WasteMINZ said there is currently no NZ certification standard for home compostable products but recommends if a product is made up of layers of individually certified home compostable film but has not been tested or certified as home compostable in its final form, it should not be advertised as being suitable for home composting.


Auckland-based Cottonsoft is another brand that has come under fire from Consumer NZ. 

Cottonsoft claims its EarthSmart aqua wipes are biodegradable, but Consumer NZ said this was misleading the public because the company recommends putting the wipes in landfill. 

Consumer NZ also said that the term 'earth smart' is a “vague and meaningless claim”. 

Kim Calvert, Cottonsoft country manager, said the claims on the wet wipes are factual, backed by independent NZ laboratory testing at Scion.

“These are accurate statements and not misleading or greenwashing.”

As a brand, EarthSmart was the first to launch plastic-free wipes in mainstream supermarkets, leading change away from plastic baby wipes, he said.

“EarthSmart is not a claim, this is our brand name and covers a range of products that are kind to the environment.”

Calvert said the lab confirmed its product is biodegradable.

“We have not made any claims of compostability due to the potential pathogen risk from baby poo and provide disposal recommendations on the back of pack. The tests were done in home composting conditions, though only as a robust test of biodegradability.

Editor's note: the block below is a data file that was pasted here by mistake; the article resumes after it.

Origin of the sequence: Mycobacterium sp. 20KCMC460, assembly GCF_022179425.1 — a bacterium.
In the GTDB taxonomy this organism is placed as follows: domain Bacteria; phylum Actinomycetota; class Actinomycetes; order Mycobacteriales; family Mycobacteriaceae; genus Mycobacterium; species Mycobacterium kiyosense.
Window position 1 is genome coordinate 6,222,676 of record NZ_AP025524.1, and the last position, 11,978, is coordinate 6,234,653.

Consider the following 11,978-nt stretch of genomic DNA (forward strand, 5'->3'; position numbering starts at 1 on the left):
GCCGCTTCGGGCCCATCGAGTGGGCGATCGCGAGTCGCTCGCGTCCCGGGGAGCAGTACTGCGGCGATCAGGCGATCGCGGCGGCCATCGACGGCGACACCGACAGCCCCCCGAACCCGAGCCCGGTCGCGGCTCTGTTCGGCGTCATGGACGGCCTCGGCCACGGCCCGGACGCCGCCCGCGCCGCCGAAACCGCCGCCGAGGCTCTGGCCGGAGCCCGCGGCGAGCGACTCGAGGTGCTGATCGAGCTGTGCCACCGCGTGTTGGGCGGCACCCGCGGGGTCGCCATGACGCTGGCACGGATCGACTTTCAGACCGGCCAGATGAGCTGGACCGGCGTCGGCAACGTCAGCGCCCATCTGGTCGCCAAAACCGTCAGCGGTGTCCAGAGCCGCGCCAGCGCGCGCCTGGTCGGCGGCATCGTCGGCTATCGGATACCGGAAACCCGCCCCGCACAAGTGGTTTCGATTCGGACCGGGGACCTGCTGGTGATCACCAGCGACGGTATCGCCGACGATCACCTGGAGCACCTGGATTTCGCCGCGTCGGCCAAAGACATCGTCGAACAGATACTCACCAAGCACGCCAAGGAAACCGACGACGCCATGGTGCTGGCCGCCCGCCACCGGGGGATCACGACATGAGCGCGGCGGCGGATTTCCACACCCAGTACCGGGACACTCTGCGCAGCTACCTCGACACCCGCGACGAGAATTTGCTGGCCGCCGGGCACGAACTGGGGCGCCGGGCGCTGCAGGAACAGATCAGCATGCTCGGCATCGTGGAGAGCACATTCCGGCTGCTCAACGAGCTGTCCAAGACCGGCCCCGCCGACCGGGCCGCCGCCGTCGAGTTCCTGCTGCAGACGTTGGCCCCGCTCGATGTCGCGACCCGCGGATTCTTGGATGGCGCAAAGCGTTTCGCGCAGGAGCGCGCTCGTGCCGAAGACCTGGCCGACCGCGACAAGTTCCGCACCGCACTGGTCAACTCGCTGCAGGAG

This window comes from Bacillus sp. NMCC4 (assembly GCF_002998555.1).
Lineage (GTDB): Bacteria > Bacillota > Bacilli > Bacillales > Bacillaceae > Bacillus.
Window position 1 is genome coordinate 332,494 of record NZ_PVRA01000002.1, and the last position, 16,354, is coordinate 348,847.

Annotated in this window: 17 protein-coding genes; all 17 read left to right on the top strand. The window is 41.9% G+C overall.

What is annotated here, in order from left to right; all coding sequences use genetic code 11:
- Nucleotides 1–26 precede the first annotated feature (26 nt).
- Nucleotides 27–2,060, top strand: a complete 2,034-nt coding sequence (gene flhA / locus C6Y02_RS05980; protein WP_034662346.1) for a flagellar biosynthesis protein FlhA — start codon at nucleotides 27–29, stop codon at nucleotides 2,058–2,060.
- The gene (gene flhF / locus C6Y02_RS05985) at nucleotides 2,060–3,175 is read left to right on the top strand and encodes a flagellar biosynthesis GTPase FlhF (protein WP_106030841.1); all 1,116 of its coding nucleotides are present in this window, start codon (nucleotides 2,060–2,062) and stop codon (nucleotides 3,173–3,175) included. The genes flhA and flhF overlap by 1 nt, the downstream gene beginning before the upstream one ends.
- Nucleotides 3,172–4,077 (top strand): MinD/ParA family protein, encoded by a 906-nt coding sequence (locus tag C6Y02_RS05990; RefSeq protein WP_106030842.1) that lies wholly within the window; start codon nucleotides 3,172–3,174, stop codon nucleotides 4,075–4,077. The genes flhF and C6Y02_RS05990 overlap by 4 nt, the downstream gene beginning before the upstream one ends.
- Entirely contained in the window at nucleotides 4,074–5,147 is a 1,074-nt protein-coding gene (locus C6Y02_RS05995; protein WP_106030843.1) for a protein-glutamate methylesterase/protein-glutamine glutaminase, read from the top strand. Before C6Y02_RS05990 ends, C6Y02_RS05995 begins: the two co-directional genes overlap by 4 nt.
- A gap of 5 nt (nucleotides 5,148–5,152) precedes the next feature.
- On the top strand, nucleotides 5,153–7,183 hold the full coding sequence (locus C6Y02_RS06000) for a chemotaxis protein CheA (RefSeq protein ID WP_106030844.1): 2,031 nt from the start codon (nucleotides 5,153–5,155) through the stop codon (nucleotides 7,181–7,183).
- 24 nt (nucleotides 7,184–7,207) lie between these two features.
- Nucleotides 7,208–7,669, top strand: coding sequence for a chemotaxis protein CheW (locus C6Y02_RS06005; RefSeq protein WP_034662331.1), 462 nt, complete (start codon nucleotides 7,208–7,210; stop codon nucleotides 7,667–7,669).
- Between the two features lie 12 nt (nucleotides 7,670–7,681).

“I can confirm that the bamboo is not a bio-based plastic or polymer.”

According to WasteMINZ guidelines, there was “no agreed standard timeframe for a definition of biodegradability” but recommended that if a product is compostable but not accepted at any of the industrial composting facilities in NZ it's because it's designed to capture human waste and that manufacturers do not advertise it as being compostable.

WasteMINZ also recognises Scion – the lab that certified EarthSmart aquawipes as biodegradable – as a verifying organisation in the country.

 "Reports like this may be damaging to businesses"

Gemma Rasmussen, Consumer NZ's head of research and advocacy, acknowledged reports like this “may be damaging to businesses” but didn’t think their claims were “harsh”.

In the case of Dilmah, Rasmussen said although they removed the claims from their packaging, “it doesn’t get them off the hook that it was there in the first place but they were really quick to own that mistake but they weren’t on the 8-ball enough about their knowledge of industrial composting in NZ.”

Rasmussen said it was “too easy” for manufacturers to use “vague, misleading or unsubstantiated” terms and is calling for an independent investigation of greenwashing claims across multiple industries in NZ, and the introduction of new regulations by the Commerce Commission.

“Manufacturers selling products in NZ should not be misleading consumers and should be able to back up the claims.

“Being honest in marketing should not be a deterrent to businesses doing the right thing for the environment.”